2020 in Review -- What We Should Have Learned the Easy Way

Here are three issues that this global pandemic has brought to the surface, as well as how we should be addressing these issues today to anticipate needs in future.

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This year has served as an undeniable catalyst for organizational transformation and digital growth. Influencers and thought leaders everywhere have been churning out timely pieces on how to address challenges raised by the Coronavirus disease (COVID-19). But, should companies really have been this surprised and caught off guard? It’s possible these critical supply chain problems have been hiding in plain sight all along.

Here are three issues that this global pandemic has brought to the surface, as well as how we should be addressing these issues today to anticipate needs in future.

Reliance on technology tools

Today, it’s near impossible for North Americans to personally visit a factory in Asia or a site in Europe without some serious logistical workarounds. There is an innate lack of in-person availability that teams must overcome in our remote work environment. Until government-mandated travel restrictions are lifted and travellers are confident in crossing international borders, in-person meetings are no longer an option.

Not only has eliminating in-person travel created economic benefits for internal budgets, but reduced air travel has also had significant environmental impacts. According to researchers, in the five years leading up to the pandemic, air travel emissions increased by more than 30%, and were expected to triple by 2050.

However, it probably shouldn’t have taken a global pandemic for businesses to realize that flying sales representatives from one country to the next isn’t the most efficient use of monetary or environmental resources. The popularity of messaging and video conferencing apps at work, such as Zoom which has seen a growth surge of 41% in September 2020, adding over $37 billion in market cap, has negated the need for costly sales travel. Now, a weekly virtual “Zoom tour” of a manufacturing facility will suffice for project status calls. At this point, we are all experts at video conferencing and barriers to adopting new technology tools have been largely removed.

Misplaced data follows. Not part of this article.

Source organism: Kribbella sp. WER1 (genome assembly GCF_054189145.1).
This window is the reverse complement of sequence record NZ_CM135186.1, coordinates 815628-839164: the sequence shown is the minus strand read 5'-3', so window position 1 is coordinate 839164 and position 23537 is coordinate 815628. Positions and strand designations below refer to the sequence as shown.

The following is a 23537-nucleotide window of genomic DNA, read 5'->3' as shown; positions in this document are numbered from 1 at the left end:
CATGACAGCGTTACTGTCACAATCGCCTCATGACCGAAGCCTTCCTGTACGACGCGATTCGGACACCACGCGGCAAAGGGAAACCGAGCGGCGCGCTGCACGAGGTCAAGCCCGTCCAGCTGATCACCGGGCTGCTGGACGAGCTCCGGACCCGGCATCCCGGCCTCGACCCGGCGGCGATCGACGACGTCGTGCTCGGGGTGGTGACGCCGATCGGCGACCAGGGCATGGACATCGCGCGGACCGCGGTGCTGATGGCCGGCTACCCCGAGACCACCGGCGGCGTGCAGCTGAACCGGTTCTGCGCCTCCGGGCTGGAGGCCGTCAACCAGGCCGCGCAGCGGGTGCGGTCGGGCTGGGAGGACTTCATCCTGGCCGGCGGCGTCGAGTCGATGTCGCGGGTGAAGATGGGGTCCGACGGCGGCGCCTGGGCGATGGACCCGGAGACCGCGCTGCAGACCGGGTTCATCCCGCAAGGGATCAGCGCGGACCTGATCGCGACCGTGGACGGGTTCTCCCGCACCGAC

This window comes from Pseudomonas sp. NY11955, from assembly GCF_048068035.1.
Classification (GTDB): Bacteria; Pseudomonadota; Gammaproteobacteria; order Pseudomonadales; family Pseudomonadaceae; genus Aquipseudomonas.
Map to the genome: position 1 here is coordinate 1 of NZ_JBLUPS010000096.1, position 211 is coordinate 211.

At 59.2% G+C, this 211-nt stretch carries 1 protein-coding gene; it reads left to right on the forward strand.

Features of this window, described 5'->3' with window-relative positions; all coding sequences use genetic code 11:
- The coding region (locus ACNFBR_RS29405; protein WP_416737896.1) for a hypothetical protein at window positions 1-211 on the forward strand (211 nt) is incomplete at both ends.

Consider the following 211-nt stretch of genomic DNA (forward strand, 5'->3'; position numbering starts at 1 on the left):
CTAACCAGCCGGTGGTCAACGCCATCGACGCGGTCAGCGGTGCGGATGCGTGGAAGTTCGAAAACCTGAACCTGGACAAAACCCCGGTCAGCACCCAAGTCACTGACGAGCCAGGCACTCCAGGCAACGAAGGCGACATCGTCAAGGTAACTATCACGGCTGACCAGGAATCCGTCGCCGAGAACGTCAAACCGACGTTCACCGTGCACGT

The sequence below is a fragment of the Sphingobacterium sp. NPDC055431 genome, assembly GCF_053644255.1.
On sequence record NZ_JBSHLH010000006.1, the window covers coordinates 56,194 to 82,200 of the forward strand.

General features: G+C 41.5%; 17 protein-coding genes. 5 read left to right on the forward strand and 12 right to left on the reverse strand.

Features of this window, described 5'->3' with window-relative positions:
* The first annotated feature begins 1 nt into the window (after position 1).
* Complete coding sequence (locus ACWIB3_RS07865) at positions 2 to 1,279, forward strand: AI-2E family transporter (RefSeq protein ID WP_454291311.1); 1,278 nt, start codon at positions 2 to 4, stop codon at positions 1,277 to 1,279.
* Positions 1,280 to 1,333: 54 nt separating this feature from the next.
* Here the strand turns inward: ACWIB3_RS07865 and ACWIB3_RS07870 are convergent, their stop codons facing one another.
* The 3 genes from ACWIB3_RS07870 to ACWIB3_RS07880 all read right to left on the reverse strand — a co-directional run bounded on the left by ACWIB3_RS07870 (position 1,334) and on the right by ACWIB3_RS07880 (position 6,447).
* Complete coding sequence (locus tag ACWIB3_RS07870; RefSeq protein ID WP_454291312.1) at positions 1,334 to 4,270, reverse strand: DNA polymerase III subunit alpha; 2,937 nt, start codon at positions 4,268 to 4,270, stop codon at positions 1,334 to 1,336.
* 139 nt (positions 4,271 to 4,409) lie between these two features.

Need for adaptability

For organizations to stay competitive in this rapidly changing environment, adaptability and agility are vital for business success. Partners need to be empowered and have full visibility to shift suppliers, manufacturers or even global production locations based on uncontrollable events at a moment’s notice.

Another way to source new vendors due to changing availability is to look for opportunities to form long-term relationships with partners. Industry events, whether held online or in person, are also great opportunities to discover new partners and connect with new vendors outside your standard network.

Adaptability is a key component to any growing organization and anticipating unexpected shifts and opportunities for change are always imminent in business. Basing strategic plans on the expectation that our society and business environments will stay status quo is risky at best, short-sighted and likely to be extremely costly at worst.

Credibility of vendors

Admittedly it’s a challenge to find and validate credible vendors, especially when dealing with language barriers and physical distance. Trying to sift through the truth beyond bogus reviews and guarded sales reps can be a near impossible task.

Choosing to work with ethically operating partners and vendors is an important measure to ensure human rights, the environment and consumer safety are protected. Industry-wide accountability is the only solution to creating socially reinforced ethical manufacturing globally. 

COVID-19 has taught us many valuable lessons in only a few short months. From our personal lives to our business environments, we’ve learned the hard way that technology, adaptability and transparency are non-negotiable requirements for survival.

However, this important growth of businesses and digital transformation doesn’t only apply to internal tools and processes. This commitment to innovation is just as important when applied to external business practices. Sourcing and establishing credible partnerships today will allow you to adapt to change quickly and efficiently tomorrow.